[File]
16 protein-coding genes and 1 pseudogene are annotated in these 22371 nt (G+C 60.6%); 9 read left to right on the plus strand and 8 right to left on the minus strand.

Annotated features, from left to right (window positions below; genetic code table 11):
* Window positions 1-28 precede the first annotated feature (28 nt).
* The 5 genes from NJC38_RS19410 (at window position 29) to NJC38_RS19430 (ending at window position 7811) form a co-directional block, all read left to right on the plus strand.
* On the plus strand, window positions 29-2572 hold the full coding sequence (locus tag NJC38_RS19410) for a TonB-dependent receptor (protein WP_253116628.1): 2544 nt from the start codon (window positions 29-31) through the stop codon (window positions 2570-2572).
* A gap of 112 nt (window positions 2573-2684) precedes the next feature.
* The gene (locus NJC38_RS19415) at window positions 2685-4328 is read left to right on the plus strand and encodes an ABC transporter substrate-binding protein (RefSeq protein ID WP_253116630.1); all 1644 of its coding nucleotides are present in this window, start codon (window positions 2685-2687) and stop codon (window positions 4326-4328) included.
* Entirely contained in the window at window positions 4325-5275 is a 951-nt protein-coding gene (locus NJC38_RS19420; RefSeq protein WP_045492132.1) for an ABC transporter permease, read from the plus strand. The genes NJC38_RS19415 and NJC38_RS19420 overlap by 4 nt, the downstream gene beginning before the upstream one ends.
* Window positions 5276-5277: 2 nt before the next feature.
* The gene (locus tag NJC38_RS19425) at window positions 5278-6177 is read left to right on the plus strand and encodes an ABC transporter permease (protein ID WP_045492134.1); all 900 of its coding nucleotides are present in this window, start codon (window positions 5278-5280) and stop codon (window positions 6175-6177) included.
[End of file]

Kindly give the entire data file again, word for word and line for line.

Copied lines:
16 protein-coding genes and 1 pseudogene are annotated in these 22371 nt (G+C 60.6%); 9 read left to right on the plus strand and 8 right to left on the minus strand.

Annotated features, from left to right (window positions below; genetic code table 11):
* Window positions 1-28 precede the first annotated feature (28 nt).
* The 5 genes from NJC38_RS19410 (at window position 29) to NJC38_RS19430 (ending at window position 7811) form a co-directional block, all read left to right on the plus strand.
* On the plus strand, window positions 29-2572 hold the full coding sequence (locus tag NJC38_RS19410) for a TonB-dependent receptor (protein WP_253116628.1): 2544 nt from the start codon (window positions 29-31) through the stop codon (window positions 2570-2572).
* A gap of 112 nt (window positions 2573-2684) precedes the next feature.
* The gene (locus NJC38_RS19415) at window positions 2685-4328 is read left to right on the plus strand and encodes an ABC transporter substrate-binding protein (RefSeq protein ID WP_253116630.1); all 1644 of its coding nucleotides are present in this window, start codon (window positions 2685-2687) and stop codon (window positions 4326-4328) included.
* Entirely contained in the window at window positions 4325-5275 is a 951-nt protein-coding gene (locus NJC38_RS19420; RefSeq protein WP_045492132.1) for an ABC transporter permease, read from the plus strand. The genes NJC38_RS19415 and NJC38_RS19420 overlap by 4 nt, the downstream gene beginning before the upstream one ends.
* Window positions 5276-5277: 2 nt before the next feature.
* The gene (locus tag NJC38_RS19425) at window positions 5278-6177 is read left to right on the plus strand and encodes an ABC transporter permease (protein ID WP_045492134.1); all 900 of its coding nucleotides are present in this window, start codon (window positions 5278-5280) and stop codon (window positions 6175-6177) included.